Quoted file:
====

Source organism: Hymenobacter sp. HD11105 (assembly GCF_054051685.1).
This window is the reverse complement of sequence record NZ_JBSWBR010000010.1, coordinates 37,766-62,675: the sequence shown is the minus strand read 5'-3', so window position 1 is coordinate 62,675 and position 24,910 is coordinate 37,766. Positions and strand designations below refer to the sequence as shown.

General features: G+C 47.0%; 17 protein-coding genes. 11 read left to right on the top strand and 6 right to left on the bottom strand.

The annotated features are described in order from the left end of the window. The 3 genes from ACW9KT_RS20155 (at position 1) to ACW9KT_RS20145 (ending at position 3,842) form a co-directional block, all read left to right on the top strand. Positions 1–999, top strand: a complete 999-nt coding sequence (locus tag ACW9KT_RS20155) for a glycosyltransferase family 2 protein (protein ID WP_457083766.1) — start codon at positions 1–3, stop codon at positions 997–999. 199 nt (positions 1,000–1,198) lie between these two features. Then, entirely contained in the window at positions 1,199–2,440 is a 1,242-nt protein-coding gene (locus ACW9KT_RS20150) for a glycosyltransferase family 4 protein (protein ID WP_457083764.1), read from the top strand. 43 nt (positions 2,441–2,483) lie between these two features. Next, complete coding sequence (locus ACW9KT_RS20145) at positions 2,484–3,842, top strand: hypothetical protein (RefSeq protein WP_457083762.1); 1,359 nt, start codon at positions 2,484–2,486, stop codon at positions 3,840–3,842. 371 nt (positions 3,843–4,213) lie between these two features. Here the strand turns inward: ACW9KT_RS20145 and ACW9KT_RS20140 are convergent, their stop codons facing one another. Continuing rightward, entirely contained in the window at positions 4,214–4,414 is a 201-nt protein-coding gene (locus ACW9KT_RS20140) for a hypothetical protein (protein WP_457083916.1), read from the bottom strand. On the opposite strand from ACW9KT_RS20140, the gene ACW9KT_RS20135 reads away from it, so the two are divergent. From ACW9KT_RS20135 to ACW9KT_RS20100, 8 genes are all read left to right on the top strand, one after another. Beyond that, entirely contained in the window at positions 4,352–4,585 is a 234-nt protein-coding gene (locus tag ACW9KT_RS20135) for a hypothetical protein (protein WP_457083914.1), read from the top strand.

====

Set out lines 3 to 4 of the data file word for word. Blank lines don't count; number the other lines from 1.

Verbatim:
General features: G+C 47.0%; 17 protein-coding genes. 11 read left to right on the top strand and 6 right to left on the bottom strand.

The annotated features are described in order from the left end of the window. The 3 genes from ACW9KT_RS20155 (at position 1) to ACW9KT_RS20145 (ending at position 3,842) form a co-directional block, all read left to right on the top strand. Positions 1–999, top strand: a complete 999-nt coding sequence (locus tag ACW9KT_RS20155) for a glycosyltransferase family 2 protein (protein ID WP_457083766.1) — start codon at positions 1–3, stop codon at positions 997–999. 199 nt (positions 1,000–1,198) lie between these two features. Then, entirely contained in the window at positions 1,199–2,440 is a 1,242-nt protein-coding gene (locus ACW9KT_RS20150) for a glycosyltransferase family 4 protein (protein ID WP_457083764.1), read from the top strand. 43 nt (positions 2,441–2,483) lie between these two features. Next, complete coding sequence (locus ACW9KT_RS20145) at positions 2,484–3,842, top strand: hypothetical protein (RefSeq protein WP_457083762.1); 1,359 nt, start codon at positions 2,484–2,486, stop codon at positions 3,840–3,842. 371 nt (positions 3,843–4,213) lie between these two features. Here the strand turns inward: ACW9KT_RS20145 and ACW9KT_RS20140 are convergent, their stop codons facing one another. Continuing rightward, entirely contained in the window at positions 4,214–4,414 is a 201-nt protein-coding gene (locus ACW9KT_RS20140) for a hypothetical protein (protein WP_457083916.1), read from the bottom strand. On the opposite strand from ACW9KT_RS20140, the gene ACW9KT_RS20135 reads away from it, so the two are divergent. From ACW9KT_RS20135 to ACW9KT_RS20100, 8 genes are all read left to right on the top strand, one after another. Beyond that, entirely contained in the window at positions 4,352–4,585 is a 234-nt protein-coding gene (locus tag ACW9KT_RS20135) for a hypothetical protein (protein WP_457083914.1), read from the top strand.